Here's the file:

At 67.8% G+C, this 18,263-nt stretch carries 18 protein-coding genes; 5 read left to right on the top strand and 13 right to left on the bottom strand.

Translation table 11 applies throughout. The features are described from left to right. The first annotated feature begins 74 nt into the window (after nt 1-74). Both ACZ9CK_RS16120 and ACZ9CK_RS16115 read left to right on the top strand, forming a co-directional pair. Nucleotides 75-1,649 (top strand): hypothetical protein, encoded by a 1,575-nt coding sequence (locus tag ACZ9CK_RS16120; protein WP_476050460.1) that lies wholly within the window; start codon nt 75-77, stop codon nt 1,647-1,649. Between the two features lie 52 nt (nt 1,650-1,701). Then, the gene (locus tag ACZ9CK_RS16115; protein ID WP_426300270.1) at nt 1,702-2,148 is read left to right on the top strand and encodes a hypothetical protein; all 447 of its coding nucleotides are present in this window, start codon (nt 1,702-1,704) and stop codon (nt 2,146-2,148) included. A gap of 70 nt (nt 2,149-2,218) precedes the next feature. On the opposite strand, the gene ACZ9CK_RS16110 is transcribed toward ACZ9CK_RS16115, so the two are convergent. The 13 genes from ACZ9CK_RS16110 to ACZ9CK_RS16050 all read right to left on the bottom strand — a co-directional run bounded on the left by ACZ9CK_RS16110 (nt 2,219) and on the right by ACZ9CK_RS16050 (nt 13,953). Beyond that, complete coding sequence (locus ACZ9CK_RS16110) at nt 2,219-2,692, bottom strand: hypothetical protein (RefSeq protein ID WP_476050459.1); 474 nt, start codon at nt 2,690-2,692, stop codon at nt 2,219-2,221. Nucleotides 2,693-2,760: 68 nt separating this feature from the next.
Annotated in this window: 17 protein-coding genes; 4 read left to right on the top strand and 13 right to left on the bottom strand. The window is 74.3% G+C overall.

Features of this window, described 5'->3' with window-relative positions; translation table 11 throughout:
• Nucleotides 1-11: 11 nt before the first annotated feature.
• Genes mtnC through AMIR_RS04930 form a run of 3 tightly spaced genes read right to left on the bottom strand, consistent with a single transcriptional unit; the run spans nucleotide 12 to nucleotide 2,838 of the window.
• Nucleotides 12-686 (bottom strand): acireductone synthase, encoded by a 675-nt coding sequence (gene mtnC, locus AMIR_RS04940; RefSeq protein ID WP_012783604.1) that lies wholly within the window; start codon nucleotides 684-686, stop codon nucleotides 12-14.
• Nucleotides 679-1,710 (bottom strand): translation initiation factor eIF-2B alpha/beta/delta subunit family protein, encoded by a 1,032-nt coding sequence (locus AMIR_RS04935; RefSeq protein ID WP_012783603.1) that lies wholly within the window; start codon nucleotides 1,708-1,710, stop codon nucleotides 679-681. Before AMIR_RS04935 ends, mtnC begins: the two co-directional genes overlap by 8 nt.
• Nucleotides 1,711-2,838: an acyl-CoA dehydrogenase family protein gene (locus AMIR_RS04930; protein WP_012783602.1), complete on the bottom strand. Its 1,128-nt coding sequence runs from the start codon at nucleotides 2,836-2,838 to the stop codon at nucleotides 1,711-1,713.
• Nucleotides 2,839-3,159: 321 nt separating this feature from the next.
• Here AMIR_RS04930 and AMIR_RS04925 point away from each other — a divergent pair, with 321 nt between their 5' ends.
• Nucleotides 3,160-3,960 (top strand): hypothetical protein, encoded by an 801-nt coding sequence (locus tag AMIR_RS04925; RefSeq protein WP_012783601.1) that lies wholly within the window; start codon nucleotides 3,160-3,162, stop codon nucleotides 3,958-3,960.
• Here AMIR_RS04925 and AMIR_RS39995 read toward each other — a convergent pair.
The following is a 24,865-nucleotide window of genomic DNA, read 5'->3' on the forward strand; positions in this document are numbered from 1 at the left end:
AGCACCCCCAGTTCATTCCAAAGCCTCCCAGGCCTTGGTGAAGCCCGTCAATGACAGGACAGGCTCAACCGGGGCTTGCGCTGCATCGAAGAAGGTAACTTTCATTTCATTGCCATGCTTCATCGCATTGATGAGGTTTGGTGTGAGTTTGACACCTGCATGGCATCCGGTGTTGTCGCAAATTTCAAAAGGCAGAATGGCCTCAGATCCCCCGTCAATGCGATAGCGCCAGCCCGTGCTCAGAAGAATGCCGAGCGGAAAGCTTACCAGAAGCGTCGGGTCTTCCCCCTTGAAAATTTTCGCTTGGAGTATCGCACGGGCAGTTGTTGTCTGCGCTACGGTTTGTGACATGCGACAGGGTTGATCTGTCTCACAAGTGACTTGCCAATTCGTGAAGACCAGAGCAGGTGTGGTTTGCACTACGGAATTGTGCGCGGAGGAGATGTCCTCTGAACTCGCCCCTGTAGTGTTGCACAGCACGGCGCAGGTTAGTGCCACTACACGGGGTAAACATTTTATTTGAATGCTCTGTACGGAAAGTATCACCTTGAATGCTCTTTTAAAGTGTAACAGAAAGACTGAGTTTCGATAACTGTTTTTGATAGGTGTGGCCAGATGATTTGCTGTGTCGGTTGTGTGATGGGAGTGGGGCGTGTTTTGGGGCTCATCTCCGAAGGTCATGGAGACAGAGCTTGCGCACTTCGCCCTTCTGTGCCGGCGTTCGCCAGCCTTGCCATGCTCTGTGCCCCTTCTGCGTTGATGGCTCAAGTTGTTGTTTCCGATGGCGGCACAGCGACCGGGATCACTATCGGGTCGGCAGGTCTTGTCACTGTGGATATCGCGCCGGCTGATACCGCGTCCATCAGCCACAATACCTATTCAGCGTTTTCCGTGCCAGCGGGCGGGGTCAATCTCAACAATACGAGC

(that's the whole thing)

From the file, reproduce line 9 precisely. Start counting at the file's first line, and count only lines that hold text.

• Nucleotides 1,711-2,838: an acyl-CoA dehydrogenase family protein gene (locus AMIR_RS04930; protein WP_012783602.1), complete on the bottom strand. Its 1,128-nt coding sequence runs from the start codon at nucleotides 2,836-2,838 to the stop codon at nucleotides 1,711-1,713.